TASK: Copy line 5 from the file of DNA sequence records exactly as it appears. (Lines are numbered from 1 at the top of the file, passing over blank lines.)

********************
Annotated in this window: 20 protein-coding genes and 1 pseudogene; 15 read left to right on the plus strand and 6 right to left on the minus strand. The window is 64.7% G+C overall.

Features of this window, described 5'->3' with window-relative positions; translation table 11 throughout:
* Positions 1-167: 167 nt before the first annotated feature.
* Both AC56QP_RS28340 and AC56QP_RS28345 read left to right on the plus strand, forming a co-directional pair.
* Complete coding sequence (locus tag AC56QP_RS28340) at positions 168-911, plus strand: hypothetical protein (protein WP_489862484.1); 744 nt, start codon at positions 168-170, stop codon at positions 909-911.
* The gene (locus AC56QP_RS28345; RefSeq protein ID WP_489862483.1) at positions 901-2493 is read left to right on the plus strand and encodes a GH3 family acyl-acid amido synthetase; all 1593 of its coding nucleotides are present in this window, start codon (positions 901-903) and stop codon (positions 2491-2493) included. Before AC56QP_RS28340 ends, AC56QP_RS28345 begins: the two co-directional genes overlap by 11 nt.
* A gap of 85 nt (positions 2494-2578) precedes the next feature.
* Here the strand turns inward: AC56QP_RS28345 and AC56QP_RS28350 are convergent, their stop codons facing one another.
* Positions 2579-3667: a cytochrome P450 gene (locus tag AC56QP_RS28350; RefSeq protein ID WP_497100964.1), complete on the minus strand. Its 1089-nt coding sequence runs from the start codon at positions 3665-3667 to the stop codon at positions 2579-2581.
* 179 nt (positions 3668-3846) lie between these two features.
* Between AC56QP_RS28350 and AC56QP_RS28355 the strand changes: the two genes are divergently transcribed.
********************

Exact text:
* Complete coding sequence (locus tag AC56QP_RS28340) at positions 168-911, plus strand: hypothetical protein (protein WP_489862484.1); 744 nt, start codon at positions 168-170, stop codon at positions 909-911.